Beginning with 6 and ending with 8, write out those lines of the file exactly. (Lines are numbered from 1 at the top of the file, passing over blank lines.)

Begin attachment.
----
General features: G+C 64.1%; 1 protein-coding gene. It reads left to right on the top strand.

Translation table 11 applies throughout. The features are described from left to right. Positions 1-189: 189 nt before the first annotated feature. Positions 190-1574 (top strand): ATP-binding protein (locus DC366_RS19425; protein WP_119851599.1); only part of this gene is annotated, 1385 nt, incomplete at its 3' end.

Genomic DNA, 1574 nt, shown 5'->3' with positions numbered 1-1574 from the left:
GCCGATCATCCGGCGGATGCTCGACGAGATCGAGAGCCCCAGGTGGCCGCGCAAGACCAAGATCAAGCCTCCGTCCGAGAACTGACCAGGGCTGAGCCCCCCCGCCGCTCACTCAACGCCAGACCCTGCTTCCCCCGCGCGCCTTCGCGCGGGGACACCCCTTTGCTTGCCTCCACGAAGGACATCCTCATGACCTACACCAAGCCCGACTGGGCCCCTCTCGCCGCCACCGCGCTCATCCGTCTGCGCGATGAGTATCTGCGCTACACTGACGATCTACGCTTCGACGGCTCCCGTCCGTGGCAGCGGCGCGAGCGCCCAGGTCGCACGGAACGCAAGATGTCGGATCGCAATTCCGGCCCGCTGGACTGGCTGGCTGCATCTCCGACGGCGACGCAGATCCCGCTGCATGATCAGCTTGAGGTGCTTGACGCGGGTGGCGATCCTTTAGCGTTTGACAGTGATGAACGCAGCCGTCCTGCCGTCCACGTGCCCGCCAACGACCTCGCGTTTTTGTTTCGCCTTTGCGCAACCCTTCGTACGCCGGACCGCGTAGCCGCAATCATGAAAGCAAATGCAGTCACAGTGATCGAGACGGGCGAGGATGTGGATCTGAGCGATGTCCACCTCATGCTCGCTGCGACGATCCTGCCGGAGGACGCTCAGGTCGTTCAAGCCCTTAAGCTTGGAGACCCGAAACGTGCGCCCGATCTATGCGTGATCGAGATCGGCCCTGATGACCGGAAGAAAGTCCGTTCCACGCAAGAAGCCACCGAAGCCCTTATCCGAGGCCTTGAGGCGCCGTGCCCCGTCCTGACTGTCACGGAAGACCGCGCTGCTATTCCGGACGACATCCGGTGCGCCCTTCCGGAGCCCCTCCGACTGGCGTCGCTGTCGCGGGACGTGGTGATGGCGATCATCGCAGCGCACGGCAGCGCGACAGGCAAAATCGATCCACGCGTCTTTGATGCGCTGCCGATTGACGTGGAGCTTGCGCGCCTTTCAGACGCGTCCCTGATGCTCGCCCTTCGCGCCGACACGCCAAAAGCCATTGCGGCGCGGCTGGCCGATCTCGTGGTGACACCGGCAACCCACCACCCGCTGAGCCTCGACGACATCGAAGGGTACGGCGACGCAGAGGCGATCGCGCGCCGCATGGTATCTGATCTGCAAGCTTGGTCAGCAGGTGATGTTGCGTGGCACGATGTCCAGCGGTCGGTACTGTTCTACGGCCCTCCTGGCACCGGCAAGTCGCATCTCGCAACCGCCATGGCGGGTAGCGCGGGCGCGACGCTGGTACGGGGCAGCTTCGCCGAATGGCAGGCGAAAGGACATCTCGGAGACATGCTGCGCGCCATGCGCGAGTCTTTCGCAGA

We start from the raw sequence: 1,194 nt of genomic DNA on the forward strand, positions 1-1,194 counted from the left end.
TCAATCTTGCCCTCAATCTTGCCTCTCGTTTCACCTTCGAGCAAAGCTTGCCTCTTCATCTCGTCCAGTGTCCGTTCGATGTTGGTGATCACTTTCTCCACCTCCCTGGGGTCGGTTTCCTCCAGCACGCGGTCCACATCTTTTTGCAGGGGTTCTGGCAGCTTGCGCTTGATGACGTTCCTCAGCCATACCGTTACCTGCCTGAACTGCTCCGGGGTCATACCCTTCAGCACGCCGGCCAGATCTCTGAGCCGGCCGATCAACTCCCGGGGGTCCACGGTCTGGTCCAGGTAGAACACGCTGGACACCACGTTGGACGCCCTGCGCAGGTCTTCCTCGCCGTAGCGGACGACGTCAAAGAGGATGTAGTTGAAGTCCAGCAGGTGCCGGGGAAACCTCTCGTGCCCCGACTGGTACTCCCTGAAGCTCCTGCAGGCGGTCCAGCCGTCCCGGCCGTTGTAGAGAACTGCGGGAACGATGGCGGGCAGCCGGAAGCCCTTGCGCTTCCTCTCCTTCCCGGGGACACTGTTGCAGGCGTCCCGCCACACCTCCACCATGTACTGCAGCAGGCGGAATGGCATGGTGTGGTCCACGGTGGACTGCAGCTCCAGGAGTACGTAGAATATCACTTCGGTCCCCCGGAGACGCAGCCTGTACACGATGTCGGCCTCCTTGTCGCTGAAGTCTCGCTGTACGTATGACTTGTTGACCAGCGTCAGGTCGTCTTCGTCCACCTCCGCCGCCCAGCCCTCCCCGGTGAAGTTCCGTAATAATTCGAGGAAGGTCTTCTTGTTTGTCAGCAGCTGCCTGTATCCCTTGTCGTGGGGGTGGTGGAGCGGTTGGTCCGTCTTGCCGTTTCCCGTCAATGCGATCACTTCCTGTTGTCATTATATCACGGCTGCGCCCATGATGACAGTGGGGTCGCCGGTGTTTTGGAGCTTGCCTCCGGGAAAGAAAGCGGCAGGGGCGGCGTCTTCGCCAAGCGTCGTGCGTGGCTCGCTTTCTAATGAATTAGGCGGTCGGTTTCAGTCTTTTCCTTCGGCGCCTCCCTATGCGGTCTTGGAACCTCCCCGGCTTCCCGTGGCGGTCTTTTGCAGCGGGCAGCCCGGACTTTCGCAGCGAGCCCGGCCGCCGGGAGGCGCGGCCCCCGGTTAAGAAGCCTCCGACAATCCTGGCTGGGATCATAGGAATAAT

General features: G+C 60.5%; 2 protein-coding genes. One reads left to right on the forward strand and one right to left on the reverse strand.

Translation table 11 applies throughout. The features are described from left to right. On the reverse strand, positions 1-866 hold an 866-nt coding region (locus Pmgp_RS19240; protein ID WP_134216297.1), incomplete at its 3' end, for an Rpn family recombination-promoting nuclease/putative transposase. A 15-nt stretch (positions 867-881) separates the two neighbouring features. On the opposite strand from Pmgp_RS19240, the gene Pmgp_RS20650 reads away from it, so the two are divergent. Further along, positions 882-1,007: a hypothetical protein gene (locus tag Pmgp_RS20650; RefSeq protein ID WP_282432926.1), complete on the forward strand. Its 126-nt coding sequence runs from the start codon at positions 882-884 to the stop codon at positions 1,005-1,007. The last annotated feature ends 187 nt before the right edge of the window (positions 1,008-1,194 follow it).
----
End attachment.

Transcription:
TCAATCTTGCCCTCAATCTTGCCTCTCGTTTCACCTTCGAGCAAAGCTTGCCTCTTCATCTCGTCCAGTGTCCGTTCGATGTTGGTGATCACTTTCTCCACCTCCCTGGGGTCGGTTTCCTCCAGCACGCGGTCCACATCTTTTTGCAGGGGTTCTGGCAGCTTGCGCTTGATGACGTTCCTCAGCCATACCGTTACCTGCCTGAACTGCTCCGGGGTCATACCCTTCAGCACGCCGGCCAGATCTCTGAGCCGGCCGATCAACTCCCGGGGGTCCACGGTCTGGTCCAGGTAGAACACGCTGGACACCACGTTGGACGCCCTGCGCAGGTCTTCCTCGCCGTAGCGGACGACGTCAAAGAGGATGTAGTTGAAGTCCAGCAGGTGCCGGGGAAACCTCTCGTGCCCCGACTGGTACTCCCTGAAGCTCCTGCAGGCGGTCCAGCCGTCCCGGCCGTTGTAGAGAACTGCGGGAACGATGGCGGGCAGCCGGAAGCCCTTGCGCTTCCTCTCCTTCCCGGGGACACTGTTGCAGGCGTCCCGCCACACCTCCACCATGTACTGCAGCAGGCGGAATGGCATGGTGTGGTCCACGGTGGACTGCAGCTCCAGGAGTACGTAGAATATCACTTCGGTCCCCCGGAGACGCAGCCTGTACACGATGTCGGCCTCCTTGTCGCTGAAGTCTCGCTGTACGTATGACTTGTTGACCAGCGTCAGGTCGTCTTCGTCCACCTCCGCCGCCCAGCCCTCCCCGGTGAAGTTCCGTAATAATTCGAGGAAGGTCTTCTTGTTTGTCAGCAGCTGCCTGTATCCCTTGTCGTGGGGGTGGTGGAGCGGTTGGTCCGTCTTGCCGTTTCCCGTCAATGCGATCACTTCCTGTTGTCATTATATCACGGCTGCGCCCATGATGACAGTGGGGTCGCCGGTGTTTTGGAGCTTGCCTCCGGGAAAGAAAGCGGCAGGGGCGGCGTCTTCGCCAAGCGTCGTGCGTGGCTCGCTTTCTAATGAATTAGGCGGTCGGTTTCAGTCTTTTCCTTCGGCGCCTCCCTATGCGGTCTTGGAACCTCCCCGGCTTCCCGTGGCGGTCTTTTGCAGCGGGCAGCCCGGACTTTCGCAGCGAGCCCGGCCGCCGGGAGGCGCGGCCCCCGGTTAAGAAGCCTCCGACAATCCTGGCTGGGATCATAGGAATAAT

General features: G+C 60.5%; 2 protein-coding genes. One reads left to right on the forward strand and one right to left on the reverse strand.

Translation table 11 applies throughout. The features are described from left to right. On the reverse strand, positions 1-866 hold an 866-nt coding region (locus Pmgp_RS19240; protein ID WP_134216297.1), incomplete at its 3' end, for an Rpn family recombination-promoting nuclease/putative transposase. A 15-nt stretch (positions 867-881) separates the two neighbouring features. On the opposite strand from Pmgp_RS19240, the gene Pmgp_RS20650 reads away from it, so the two are divergent. Further along, positions 882-1,007: a hypothetical protein gene (locus tag Pmgp_RS20650; RefSeq protein ID WP_282432926.1), complete on the forward strand. Its 126-nt coding sequence runs from the start codon at positions 882-884 to the stop codon at positions 1,005-1,007. The last annotated feature ends 187 nt before the right edge of the window (positions 1,008-1,194 follow it).